Microdosing with psychedelics to self-medicate for ADHD symptoms in adults: A prospective naturalistic study

This prospective survey study (n=247) finds that those who microdose psychedelics to manage ADHD symptoms experience benefits from it. Participants scored higher on well-being after two and four weeks. The study design, a prospective survey, makes it possible to draw causal inferences (microdosing causing the improvement), but the study had a large drop-out rate (n=46 at 4 weeks).


ADHD in adulthood is often overlooked, which negatively affects the individual’s well-being. First-line pharmacological interventions are effective in many ADHD patients, relieving symptoms rapidly. However, there seems to be a proportion of individuals who discontinue, or fail to respond to these treatments. For these individuals, alternative treatment options should be explored. A retrospective survey study reported that using classic psychedelics in low, repeated doses, so called microdosing (MD), was more effective than conventional treatments for ADHD. The current prospective study aimed to measure the effect of MD on ADHD symptoms, well-being and temporal processing, since this cognitive domain is often impaired in ADHD. Adults with ADHD who had the intention to start MD on their initiative to self-treat their symptoms were measured before MD and two- and four weeks later. We expected a decrease in ADHD symptoms, an increase in well-being, and enhanced performance on a time perception task after MD. We explored if conventional medication use alongside MD and comorbidities alongside ADHD influenced the effect of MD. Sample sizes included N=226, N=65, and N=46, respectively. We found decreases and increases in ADHD symptoms and well-being, respectively. Time perception was only affected in individuals using conventional medication alongside MD, by over-reproducing the 1000 ms time interval. Conventional medication use and having comorbidities did not change the effect of MD on ADHD symptomatology and well-being after four weeks of MD. Placebo-controlled experimental studies are needed to explore whether there is a beneficial effect of MD for ADHD, beyond the placebo-effect.

(poster abstract – will update when it’s out of pre-proof)

Authors: Eline C. H. M. Haijen, Petra P. M. Hurks & Kim P. C. Kuypers

Summary of Microdosing with psychedelics to self-medicate for ADHD symptoms in adults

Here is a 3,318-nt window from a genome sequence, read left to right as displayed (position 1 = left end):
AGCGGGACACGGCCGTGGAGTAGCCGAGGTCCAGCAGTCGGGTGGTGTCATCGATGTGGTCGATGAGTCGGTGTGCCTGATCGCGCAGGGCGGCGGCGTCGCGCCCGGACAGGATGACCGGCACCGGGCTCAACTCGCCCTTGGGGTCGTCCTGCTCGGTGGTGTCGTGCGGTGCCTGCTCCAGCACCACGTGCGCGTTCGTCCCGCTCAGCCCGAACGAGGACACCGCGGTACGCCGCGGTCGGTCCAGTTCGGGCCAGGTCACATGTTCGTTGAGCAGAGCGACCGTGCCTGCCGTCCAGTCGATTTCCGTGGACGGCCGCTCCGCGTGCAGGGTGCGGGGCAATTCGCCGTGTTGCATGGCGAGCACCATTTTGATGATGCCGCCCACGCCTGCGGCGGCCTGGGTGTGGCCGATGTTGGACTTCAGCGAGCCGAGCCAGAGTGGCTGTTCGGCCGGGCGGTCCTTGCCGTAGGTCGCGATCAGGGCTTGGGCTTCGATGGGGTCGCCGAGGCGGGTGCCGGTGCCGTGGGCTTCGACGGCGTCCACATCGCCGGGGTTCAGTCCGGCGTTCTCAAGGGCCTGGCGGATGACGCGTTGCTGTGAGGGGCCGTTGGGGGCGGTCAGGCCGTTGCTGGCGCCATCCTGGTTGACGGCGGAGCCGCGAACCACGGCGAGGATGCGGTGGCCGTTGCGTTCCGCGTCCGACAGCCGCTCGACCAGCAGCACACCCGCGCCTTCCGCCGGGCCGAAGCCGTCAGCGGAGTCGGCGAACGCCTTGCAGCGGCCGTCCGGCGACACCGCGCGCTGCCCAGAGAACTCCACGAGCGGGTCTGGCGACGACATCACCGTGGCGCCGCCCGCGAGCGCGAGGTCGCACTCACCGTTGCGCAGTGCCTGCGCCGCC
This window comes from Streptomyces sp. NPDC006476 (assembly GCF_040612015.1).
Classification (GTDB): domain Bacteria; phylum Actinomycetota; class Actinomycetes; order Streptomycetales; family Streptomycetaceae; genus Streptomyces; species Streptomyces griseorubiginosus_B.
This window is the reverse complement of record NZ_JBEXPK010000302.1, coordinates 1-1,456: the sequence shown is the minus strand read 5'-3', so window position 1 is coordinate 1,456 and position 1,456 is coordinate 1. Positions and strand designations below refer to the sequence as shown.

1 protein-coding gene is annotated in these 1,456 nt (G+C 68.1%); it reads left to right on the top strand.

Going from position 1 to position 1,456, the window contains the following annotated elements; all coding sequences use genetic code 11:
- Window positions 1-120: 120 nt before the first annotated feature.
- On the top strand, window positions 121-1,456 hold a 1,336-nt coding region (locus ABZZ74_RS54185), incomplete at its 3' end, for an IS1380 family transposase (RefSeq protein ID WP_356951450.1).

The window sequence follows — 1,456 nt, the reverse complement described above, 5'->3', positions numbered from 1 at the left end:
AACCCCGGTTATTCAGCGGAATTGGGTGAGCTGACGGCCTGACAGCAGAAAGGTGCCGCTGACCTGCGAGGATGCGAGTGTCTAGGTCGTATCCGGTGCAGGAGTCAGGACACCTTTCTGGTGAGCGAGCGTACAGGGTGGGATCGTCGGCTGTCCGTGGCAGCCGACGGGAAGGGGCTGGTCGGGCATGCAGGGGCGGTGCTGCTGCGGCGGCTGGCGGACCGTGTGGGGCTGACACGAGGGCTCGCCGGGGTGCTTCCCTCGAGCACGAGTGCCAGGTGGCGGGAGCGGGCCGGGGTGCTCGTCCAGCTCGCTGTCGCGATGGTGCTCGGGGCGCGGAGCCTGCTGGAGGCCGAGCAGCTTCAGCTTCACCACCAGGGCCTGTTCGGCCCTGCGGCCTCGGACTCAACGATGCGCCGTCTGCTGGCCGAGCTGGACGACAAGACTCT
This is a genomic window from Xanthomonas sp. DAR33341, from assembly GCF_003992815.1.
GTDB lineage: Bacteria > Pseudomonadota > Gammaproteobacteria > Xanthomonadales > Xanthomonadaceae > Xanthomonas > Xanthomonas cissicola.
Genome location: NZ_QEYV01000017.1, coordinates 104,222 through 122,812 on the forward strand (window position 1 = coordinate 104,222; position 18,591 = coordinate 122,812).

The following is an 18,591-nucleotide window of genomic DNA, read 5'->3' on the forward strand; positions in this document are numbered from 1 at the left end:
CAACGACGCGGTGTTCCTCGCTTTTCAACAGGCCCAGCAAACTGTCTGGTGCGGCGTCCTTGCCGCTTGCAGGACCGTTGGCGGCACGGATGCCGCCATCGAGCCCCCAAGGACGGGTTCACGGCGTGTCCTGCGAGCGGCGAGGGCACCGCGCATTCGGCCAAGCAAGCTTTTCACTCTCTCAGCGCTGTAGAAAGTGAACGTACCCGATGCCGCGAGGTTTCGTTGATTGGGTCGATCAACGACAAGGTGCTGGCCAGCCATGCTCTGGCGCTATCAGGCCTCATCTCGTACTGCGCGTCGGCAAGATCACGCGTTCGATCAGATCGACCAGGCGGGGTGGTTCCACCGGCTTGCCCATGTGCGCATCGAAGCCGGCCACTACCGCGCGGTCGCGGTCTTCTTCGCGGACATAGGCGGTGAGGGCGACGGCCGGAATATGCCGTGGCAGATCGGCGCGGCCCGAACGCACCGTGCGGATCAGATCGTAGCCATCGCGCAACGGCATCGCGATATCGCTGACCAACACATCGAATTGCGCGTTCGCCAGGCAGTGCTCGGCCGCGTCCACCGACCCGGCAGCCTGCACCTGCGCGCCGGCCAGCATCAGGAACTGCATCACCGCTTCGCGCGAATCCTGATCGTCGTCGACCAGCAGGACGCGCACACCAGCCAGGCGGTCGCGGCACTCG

Attention deficit hyperactivity disorder (ADHD) is a common developmental disorder in youths and adults. About 2.6% of adults have persistent ADHD. ADHD in adulthood is often associated with financial distress, a higher risk of criminality and suicidality, resulting in serious detrimental consequences for an individual’s quality of life and well-being. ADHD is often overlooked because of the high comorbidity rate and lack of knowledge about how ADHD is expressed in adulthood.

First-line ADHD treatments in adults mainly include pharmacological interventions to enhance dopaminergic and noradrenergic neurotransmission with stimulants, such as methylphenidate and amphetamine, and non-stimulant agents, such as atomoxetine. However, many adults with ADHD fail to respond to prescribed medication, which is associated with a lower quality of life.

Study details

Compounds studied
Psilocybin LSD

Topics studied

Study characteristics

233 Humans


Authors associated with this publication with profiles on Blossom

Kim Kuypers
Kim Kuypers is a researcher at Maastricht University. Her work is concerned with understanding the neurobiology underlying flexible cognition, empathy, and well-being. One of the main ways she does is with the use of psychedelics.


Institutes associated with this publication

Maastricht University
Maastricht University is host to the psychopharmacology department (Psychopharmacology in Maastricht) where various researchers are investigating the effects of psychedelics.

Linked Research Papers

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Effects of Psychedelic Microdosing versus Conventional ADHD Medication Use on Emotion Regulation, Empathy, and ADHD Symptoms in Adults with severe ADHD symptoms: A Naturalistic Prospective Comparison Study
This prospective survey (n=233, 64, 44) explores microdosing's (MD) impact on emotional regulation (ER) and empathy in adults with severe ADHD symptoms. Positive effects on ER and empathy were observed, specifically in cognitive reappraisal, expressive suppression, perspective-taking, and personal distress. However, a comparison with those using only conventional medications (n=180, 50, 38 MD; n=37, 27, 28 conventional) revealed that after four weeks, only expressive suppression improvement persisted, and cognitive reappraisal and empathy enhancements disappeared.

Trait mindfulness and personality characteristics in a microdosing ADHD sample: a naturalistic prospective survey study
This observational study (n=233) investigates the impact of four weeks of microdosing (MD) on mindfulness and personality traits in adults with ADHD. Findings indicate increased mindfulness and decreased neuroticism post-MD, with no significant changes in other personality traits. The use of conventional ADHD medication or the presence of comorbidities didn't affect the outcomes, suggesting MD may alter stable traits independently of these factors.

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